Writing a book has always been at the top of my bucket list. On more than one occasion I’ve been known to say the words aloud: “I’m going to write a book someday.”
I was a banker with a business degree, yet English had always been my thing. As a young student, I never grasped the point of solving for “x”, but I applauded subject verb agreement and diagrammed sentences with the ease most seventh grade girls turned cartwheels. How hard could it be?
For those of us passionate about reworking a sentence until it melts in the mouth like hand-churned vanilla ice cream, the writing part is fun. But the publishing? The publishing part is throw-in-the towel and run-to-the-market-for-pints-of ice-cream tough.
Publishing is an entirely different animal than writing.
During my writing journey, the surprising thing I’ve learned is that writing is so much more than writing. Whether your goal is to self-publish, work with an independent press, or attract a large publishing house, to successfully publish, you must do all the things.
All. The. Things.
And you need to start well before you finish your manuscript — like last year, or three years ago.
While you’re writing and researching and editing the next great American novel, work on these five things today to make publishing easier tomorrow.
Plus, these five things will provide an often-needed break in routine, a way to keep ideas fresh and to stave off burnout. Let’s be honest, no one can write all the time.
When I exited the banking arena, I thought my networking days were over. Bye-bye cold calls.
I was so wrong.
Networking is more important to me now than ever before. As a bank officer, customers came to me to request loans. With the exception of my mother, no one has knocked on my door begging me to publish a book or write an article.
Sometimes it really is about the connections you make, who you know, and how hard you promote yourself.
A common networking problem for writers is that many of us are introverts, including myself. I’d rather sit at my desk for three days rewriting a paragraph than chitchatting with people I don’t know, but putting myself out there is necessary.
One thing to note — our world is social and immediate and networking is available in multiple formats. Find a local writer meetup to join, attend conferences, participate in virtual book launches via Instagram, join writing communities on Google+ and Twitter and become active.
The good news? I’ve found networking to be enjoyable because writers, bloggers, editors, publishers, and readers all share a common passion for the written word. Passion makes all the difference.
2. Build a platform
No matter how well-written your story, it’s about you. The whole package. A social media presence is essential. Unless you’re famous (or infamous), you need to build an audience through articles in magazines and newspapers, and guest blog posts.
Although it isn’t necessary to be plastered across every social media outlet, choose two or three that best fit your story and consistently share posts that reflect your brand. Be choosy about what you share and always professional. If a publisher googles your name, what will the search reveal? Why should a publisher invest its limited resources in you?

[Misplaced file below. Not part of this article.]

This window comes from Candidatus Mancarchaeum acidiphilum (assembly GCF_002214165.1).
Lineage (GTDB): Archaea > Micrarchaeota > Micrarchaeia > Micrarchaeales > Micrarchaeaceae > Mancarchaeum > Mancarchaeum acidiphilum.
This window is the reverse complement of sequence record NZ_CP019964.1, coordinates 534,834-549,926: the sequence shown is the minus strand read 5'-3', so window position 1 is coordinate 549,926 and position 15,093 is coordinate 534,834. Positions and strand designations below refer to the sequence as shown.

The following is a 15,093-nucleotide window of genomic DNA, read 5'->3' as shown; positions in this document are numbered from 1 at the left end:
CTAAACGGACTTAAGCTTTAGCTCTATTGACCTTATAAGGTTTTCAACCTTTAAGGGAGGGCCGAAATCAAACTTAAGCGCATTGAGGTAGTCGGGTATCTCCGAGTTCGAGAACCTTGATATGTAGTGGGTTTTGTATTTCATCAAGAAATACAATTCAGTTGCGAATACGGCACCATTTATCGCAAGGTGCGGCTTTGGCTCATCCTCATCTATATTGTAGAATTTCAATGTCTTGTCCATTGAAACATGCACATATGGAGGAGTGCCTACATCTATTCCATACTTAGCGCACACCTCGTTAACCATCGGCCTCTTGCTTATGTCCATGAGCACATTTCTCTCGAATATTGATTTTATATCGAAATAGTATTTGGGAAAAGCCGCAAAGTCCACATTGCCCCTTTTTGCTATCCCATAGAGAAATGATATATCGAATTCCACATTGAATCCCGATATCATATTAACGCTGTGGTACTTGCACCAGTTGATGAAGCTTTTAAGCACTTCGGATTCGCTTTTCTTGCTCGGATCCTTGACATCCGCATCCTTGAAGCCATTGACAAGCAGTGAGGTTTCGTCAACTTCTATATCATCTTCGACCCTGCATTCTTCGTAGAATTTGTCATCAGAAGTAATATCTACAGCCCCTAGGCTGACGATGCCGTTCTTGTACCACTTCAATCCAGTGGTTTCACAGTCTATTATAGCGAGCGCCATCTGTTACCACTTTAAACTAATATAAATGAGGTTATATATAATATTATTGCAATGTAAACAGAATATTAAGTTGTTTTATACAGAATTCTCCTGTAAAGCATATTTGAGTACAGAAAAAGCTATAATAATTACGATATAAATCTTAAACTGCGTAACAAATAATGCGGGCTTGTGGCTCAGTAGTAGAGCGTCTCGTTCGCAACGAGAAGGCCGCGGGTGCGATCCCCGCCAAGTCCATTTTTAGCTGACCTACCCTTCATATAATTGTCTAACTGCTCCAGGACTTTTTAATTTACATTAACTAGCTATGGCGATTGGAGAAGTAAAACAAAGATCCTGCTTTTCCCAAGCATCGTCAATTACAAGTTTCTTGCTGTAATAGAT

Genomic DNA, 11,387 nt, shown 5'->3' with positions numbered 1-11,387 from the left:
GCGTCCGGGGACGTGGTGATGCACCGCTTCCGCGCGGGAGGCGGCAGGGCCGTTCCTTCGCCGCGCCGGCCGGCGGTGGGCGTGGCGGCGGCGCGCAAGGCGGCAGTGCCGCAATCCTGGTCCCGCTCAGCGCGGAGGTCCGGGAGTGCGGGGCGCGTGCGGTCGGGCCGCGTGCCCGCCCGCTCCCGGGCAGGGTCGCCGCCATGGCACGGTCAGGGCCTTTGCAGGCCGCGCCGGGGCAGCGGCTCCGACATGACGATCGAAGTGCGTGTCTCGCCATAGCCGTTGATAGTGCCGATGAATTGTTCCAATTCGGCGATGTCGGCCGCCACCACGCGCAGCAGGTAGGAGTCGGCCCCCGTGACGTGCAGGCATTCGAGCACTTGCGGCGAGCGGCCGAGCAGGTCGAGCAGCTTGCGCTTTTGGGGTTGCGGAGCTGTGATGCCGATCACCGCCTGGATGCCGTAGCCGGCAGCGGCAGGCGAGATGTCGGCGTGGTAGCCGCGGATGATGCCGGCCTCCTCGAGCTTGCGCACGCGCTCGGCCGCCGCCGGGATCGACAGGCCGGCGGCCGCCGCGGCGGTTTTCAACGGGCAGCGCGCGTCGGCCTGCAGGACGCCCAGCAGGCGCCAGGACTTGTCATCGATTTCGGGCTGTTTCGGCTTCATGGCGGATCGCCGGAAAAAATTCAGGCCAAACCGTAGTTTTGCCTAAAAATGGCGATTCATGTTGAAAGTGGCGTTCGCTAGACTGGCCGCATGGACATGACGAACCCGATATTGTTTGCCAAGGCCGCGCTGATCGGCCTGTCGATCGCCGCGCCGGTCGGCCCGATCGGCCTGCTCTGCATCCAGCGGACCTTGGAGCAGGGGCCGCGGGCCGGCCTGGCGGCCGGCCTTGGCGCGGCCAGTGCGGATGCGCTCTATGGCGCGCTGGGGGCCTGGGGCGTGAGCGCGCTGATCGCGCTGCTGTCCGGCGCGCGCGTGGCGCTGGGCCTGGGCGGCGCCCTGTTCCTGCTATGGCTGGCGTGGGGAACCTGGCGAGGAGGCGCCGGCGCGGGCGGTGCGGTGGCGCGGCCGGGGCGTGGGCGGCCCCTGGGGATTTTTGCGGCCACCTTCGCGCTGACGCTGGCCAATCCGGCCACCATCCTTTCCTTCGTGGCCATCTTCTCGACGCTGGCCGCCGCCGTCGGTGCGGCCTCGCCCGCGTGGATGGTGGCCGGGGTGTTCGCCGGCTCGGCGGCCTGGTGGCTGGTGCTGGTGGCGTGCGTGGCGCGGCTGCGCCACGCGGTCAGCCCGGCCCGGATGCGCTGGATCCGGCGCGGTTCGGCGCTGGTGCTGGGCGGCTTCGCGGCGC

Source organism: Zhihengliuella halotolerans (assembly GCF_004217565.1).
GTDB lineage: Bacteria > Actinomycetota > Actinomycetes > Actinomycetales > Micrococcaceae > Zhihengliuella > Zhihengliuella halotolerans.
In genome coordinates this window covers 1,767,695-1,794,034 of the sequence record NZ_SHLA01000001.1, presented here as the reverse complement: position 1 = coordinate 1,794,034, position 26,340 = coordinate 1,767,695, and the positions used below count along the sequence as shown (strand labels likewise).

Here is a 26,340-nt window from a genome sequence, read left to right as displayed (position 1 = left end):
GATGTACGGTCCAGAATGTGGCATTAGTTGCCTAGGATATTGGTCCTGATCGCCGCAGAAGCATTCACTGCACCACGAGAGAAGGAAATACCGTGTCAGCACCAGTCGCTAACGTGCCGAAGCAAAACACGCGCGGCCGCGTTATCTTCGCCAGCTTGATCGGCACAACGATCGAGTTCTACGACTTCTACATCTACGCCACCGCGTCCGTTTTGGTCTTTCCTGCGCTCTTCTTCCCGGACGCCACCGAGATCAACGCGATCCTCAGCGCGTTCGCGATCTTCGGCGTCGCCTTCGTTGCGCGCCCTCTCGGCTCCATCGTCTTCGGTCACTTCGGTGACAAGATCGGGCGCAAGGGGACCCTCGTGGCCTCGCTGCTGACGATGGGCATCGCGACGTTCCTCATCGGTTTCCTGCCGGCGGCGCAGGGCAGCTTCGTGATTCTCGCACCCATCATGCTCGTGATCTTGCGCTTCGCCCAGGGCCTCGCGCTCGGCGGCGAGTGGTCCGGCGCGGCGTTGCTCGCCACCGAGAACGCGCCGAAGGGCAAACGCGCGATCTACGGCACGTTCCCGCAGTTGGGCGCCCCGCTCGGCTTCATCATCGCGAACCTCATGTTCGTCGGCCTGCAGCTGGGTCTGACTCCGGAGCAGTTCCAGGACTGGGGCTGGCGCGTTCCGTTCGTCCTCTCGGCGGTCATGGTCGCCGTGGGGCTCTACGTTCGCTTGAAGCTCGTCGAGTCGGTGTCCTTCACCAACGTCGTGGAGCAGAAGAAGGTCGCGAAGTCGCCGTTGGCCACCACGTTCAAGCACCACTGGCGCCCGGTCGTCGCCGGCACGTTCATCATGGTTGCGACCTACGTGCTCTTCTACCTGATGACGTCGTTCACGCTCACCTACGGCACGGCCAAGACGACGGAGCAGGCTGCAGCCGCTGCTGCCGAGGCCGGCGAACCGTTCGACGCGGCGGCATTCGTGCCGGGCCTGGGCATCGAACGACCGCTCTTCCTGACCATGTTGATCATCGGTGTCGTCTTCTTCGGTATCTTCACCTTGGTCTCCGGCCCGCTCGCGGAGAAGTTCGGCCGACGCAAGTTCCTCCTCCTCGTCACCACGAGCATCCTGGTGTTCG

3. Be a voracious reader
If we have to talk about reading, you probably aren’t a writer. This seems a given, yet I often hear wannabe writers say, “I don’t have time to read.” What!?
Reading should be like breathing or blinking. Something automatic. Something you do with every spare sliver of time.
I grew up surrounded by books, saving all my spare change for the school book fair and spending hot summer days at the public library. As an adult, no matter how busy my career or hectic my kids’ schedules, reading has always been part of my routine.
Today, when I need to recharge from writing, disappearing into a good book replenishes me. Reading is also research. A writer must be familiar with the market and the competition. Of the famous protagonists, who is yours most like? What makes your story unique?
4. Find your tribe
Writing is solitary. We work from home or the local coffee shop. We read aloud to our faithful pets that desperately paw for attention. Social escape often takes place online. While the quiet, peaceful, flow of ideas from pen to paper is one of the beauties of writing, as English poet John Donne so eloquently said, “No man is an island, entire of itself.”
Other writers provide encouragement and support and, yes, much needed critique. Synergic energy happens when you spend time with your tribe.
I have several tribes, including a group of blogger friends and two small writing groups. We meet periodically for writing-related events as well as pure social fun. These are the folks who will never roll their eyes when I talk nonstop about my writing.
My tribe helps keep me going when I feel like shredding my manuscript and using it to compost the flowerbed.
5. Improve your craft
There’s always room for improvement.
Join classes, read articles, listen to podcasts, attend seminars at the library. Change your perspective. Find ways to keep fresh ideas churning. A few tricks that work for me: going for a walk, listening to music, reading, trying out a new recipe.
Learn to write an excellent query letter. Work on your elevator pitch. Study how the great writers write — Anne Lamont, Stephen King, Robert Olen Butler — they’ve written engaging books on the craft of writing.
You’ve heard the saying, “Practice makes perfect.” It’s true for writing, too. Choose a time and create a writing schedule. Treat it as your business, because it is. I’m an early morning person. My routine begins with a pot of coffee, a blank page in my journal and freewriting.
Writing leads to better writing — publishable writing.
Have you written a book? What must-do tips would you add to this list?